Butterfly weed Asclepias tuberosa

Canada milk vetch Astragalus canadensis

Common blue-eyed grass Sisyrinchium albidum

Cream gentian Gentiana flavida

Cream wild indigo Baptisia bracteata

Canada milkvetch is a nitrogen-fixing legume.

Dotted blazing star Liatris punctata

Goat’s rue Tephrosia virginiana

Lead plant Amorpha canascens

Midland shooting star Dodecatheon meadia

Narrow leaved coneflower Echinacea angustifolia

Blazing star, close-up.

Prairie onion Allium stellatum

Prairie smoke Geum triflorum

Prairie wild rose Rosa arkansana

Purple prairie clover Dalea purpurea

Rattlesnake master Eryngium yuccifolium

Spiderwort provides both a beautiful flower and lush foliage.

Silky aster Symphyotrichum sericeum

Sky blue aster Symphyotrichum oolentangiense

Slender mountain mint Pycnanthemum tenuifolium

Ohio spiderwort Tradescantia ohiensis

White prairie clover Dalea candida

Whorled milkweed Asclepias virticillata

Slender mountain mint smells delightful and is a favorite of pollinators.

When the Trees are gone, part 1

Pale Purple Coneflowers (Echinacea pallida)

A pollinator patch, or garden, would look beautiful in that spot in the yard where the hostas are now sunscorched, right? Right. Absolutely. From monarchs to bumblebees, lack of habitat continues to cause pollinator population declines. You may as well enjoy some beauty, while making the world a better place, while you wait for your new oak tree to mature into a shady canopy tree.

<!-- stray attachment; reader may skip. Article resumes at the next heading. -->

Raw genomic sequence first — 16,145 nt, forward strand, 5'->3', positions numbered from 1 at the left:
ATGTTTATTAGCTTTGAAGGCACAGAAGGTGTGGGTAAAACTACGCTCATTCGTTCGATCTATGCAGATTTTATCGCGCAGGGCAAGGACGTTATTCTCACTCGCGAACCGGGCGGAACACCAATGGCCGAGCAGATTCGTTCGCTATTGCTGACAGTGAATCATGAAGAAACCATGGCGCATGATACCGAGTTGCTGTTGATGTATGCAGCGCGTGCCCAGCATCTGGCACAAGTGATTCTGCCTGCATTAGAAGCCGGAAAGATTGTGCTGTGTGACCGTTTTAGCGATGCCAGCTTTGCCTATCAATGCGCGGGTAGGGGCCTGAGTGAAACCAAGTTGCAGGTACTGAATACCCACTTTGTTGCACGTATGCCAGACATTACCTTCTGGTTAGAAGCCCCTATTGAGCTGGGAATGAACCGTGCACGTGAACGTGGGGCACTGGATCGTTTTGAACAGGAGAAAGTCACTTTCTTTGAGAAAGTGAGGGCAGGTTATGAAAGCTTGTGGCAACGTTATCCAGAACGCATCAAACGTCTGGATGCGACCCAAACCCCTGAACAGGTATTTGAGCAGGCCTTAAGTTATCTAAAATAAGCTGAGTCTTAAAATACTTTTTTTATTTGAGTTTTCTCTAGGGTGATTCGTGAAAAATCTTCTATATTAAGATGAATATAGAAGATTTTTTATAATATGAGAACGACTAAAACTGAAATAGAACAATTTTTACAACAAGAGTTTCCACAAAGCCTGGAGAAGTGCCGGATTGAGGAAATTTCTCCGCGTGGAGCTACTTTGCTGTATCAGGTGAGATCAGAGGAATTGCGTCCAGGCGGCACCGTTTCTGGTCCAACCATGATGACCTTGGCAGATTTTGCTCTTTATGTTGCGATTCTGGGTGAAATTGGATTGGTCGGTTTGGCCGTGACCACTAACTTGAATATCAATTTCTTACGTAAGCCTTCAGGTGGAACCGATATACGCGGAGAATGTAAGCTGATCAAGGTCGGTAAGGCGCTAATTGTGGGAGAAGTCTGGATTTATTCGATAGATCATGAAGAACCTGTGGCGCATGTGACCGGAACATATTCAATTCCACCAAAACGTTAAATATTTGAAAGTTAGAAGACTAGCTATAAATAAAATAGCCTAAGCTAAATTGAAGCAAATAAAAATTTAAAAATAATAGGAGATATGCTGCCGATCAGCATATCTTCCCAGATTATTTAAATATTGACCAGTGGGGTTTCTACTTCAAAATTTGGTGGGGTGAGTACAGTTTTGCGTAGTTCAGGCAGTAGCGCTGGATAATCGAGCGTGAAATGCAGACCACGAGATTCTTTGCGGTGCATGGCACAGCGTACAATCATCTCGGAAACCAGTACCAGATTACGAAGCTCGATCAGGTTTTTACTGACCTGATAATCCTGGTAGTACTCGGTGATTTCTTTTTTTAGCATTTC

Pipevine Swallowtail Butterfly (Battus philenor). To help identify the butterflies you see, visit https://www.butterflyidentification.org/

The ecological benefits of a pollinator patch are tremendous, and the maintenance goes down after the first few years. A pollinator patch creates an expanding positive impact on the environment, an oasis in a monoculture of lawns and pavement. Plant the plants, and the insects will come. The rabbits will come to feed on the plants. Owls will come to feed on the rabbits. Songbirds will come to feed on the insects. The hawks will come to feed on the birds. Native plants will create a dynamic array of life and beauty. A few thoughts to get you started:

1. Most native flowers are perennials. After the first few years, the plants won’t require watering. Buy a hose splitter and a soaker hose to minimize the time spent watering. You can get both locally for less than $20 to make those first few years easy.